Introduction by Alfred Hitchcock
On a recent flight, I was drawn into a conversation with a young man in the next seat that proved to be both disturbing and enlightening. What began the discussion was the young man's woebegone expression. He had the look of one who had just bitten into an overly mature oyster. Thinking that he was air sick, I asked him if he wanted me to summon a stewardess.
He replied in the negative, then explained his downcast countenance. The young man was a candidate for a doctorate in psychology. Only a final paper stood between him and the coveted degree. He had discovered while looking for a subject to write on, however, that every possible facet of the American character had already been researched and written up.
'From "A" for anecdote-worship, practiced by biographers of the famous, through "0," for orgasms, and on to "Z," for zodiac-rejection, which is looking up your horoscope every day just so you can say you don't believe in that stuff, it's all been done,' he told me.
Needless to say, I was skeptical. I was familiar, of course, with the Masters and Johnson studies, which focused on the '0.' And I was told once by a young lady at a cocktail party that I was using body language when I inadvertently bumped her from behind while she was nibbling a pimento from a martini olive (she did not immediately volunteer what she thought I was saying and I did not linger to pursue the subject). Too, I had a vague impression of having heard or read about a number of other probings into human behavior. That all opportunities for further examinations had become exhausted, though, struck me as highly unlikely.
Being naturally helpful, I began suggesting possibilities. 'I've noticed,' I said, 'that Americans who chew their fingernails tend to chew the right-hand nails from left to right and the left-hand nails from right to left. There might not be a whole book in that, but a paper, surely.'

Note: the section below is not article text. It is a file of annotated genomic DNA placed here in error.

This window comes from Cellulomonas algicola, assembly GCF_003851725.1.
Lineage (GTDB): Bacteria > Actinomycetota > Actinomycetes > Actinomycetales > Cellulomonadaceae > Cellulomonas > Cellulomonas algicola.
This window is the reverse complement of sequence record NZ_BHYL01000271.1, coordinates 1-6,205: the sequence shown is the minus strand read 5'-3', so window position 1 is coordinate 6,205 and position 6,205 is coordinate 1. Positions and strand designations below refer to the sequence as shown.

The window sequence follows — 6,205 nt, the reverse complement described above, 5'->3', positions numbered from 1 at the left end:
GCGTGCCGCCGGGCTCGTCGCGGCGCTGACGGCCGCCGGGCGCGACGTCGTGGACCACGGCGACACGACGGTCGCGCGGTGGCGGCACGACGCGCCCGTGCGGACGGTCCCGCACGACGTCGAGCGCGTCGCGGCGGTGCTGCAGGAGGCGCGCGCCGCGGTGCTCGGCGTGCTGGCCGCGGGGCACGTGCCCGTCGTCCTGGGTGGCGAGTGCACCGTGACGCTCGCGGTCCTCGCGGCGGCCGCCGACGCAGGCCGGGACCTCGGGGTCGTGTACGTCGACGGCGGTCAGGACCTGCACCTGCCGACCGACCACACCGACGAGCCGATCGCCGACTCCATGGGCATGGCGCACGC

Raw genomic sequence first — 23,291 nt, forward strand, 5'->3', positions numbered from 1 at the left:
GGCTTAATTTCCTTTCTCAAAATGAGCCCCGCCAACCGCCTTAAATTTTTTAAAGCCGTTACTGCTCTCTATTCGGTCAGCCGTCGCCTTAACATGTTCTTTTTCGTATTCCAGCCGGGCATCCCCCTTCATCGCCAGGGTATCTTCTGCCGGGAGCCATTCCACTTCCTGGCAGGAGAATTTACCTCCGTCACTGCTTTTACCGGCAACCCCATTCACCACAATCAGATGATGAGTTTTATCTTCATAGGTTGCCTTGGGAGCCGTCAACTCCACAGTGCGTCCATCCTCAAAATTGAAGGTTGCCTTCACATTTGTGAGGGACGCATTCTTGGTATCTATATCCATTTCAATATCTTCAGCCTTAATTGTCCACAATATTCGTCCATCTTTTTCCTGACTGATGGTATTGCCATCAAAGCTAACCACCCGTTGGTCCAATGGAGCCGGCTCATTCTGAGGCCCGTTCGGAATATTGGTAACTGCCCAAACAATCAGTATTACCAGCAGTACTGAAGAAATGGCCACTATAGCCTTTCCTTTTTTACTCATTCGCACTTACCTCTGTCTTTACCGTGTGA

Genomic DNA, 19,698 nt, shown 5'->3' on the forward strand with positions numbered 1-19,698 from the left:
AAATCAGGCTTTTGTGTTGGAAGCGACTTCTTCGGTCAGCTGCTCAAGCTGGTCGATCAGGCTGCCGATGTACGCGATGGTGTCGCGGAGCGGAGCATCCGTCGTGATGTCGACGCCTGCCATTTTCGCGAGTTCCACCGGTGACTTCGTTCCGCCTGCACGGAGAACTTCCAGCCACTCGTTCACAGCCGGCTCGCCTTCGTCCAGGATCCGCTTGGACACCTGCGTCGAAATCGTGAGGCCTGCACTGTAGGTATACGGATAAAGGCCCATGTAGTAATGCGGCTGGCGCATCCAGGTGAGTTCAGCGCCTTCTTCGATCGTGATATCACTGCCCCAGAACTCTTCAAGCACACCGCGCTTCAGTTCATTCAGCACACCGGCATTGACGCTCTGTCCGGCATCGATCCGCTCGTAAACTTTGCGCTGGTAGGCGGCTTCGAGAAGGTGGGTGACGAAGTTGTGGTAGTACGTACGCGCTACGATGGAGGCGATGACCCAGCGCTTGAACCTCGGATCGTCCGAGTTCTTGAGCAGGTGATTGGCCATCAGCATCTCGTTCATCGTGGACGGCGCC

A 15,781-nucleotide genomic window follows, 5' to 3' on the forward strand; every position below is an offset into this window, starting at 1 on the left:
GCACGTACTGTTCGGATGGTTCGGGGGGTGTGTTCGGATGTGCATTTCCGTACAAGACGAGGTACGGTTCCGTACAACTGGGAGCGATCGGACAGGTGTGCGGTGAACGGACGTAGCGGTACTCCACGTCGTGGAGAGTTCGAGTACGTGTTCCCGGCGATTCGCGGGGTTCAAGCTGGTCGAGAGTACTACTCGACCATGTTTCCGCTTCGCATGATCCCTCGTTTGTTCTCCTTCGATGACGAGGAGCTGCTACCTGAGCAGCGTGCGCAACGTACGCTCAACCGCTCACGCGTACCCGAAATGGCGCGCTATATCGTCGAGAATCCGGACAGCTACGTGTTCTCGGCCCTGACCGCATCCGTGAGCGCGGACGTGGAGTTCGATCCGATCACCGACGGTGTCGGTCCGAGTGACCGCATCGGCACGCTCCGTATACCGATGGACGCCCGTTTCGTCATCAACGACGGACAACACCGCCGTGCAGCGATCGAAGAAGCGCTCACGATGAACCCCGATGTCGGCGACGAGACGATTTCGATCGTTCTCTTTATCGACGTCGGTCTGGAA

He shook his head. There is a whole book on it,' he advised me. 'Conscious and Unconscious Directional Signals Exhibited by Americans, Puberty through Expiration. By Hartley L. Grant, University of Alaska Press. Pre-puberty signals are covered in the sequel.'
Only mildly daunted, I suggested next that there might be something worth studying in the fact that male Americans usually cross their legs at the ankles, while female Americans cross theirs at the knees. He informed me that the matter had been thoroughly covered in a paper titled American Legs: Are They At Cross Purposes?
'It's hopeless,' he said. 'Buzz the stewardess and we'll have a last hemlock together. I'm buying.'
I had no intention of giving up that easily.
'There's an idiosyncrasy of mine that I occasionally find mirrored in certain Americans,' I told him. 'I sneeze in threes. Never once. Never twice. Always thrice. Sneeze. Pause. Sneeze. Pause. Sneeze. I've always considered it rather fascinating. If you'd care to interview on it now ... or if you'll come around the next time there's pepper in the air—'
'Been done,' he informed me. 'The Sneeze - Origin, Patterns And Potential. By V. M. Porkni. The chapters on potential are especially interesting. Porkni proposed harnessing the sneeze as a source of energy. But before he even got it off the drawing board along came the steam engine.'
I plunged on. 'Americans butter their toast,' I said. 'Not all peoples do.'
'The Buttered Toast Compulsion,' he responded. 'By Alexander Drybell. Published only last year in three installments in an underground newspaper called Stagnant Pebble. It's Drybell's contention that buttered toast stimulates the aggression glands. It's no coincidence, he claims, that on the day that Johnson sent bombers into North Vietnam he had buttered toast for breakfast.'
'There's your subject!' I said triumphantly. 'Aggression glands!'
'You're kidding. Drybell not only blamed aggression glands, he invented them. He announced the discovery in an earlier three-parter. Why We Fill in Ant Hills, also in Stagnant Pebble.'
I am, fortunately, a person who knows when he has been defeated. I buzzed the stewardess and ordered two hemlocks, straight up.
Happily, I can guarantee you that the stories in this volume have never been done before. They are originals, and the very best of their kind.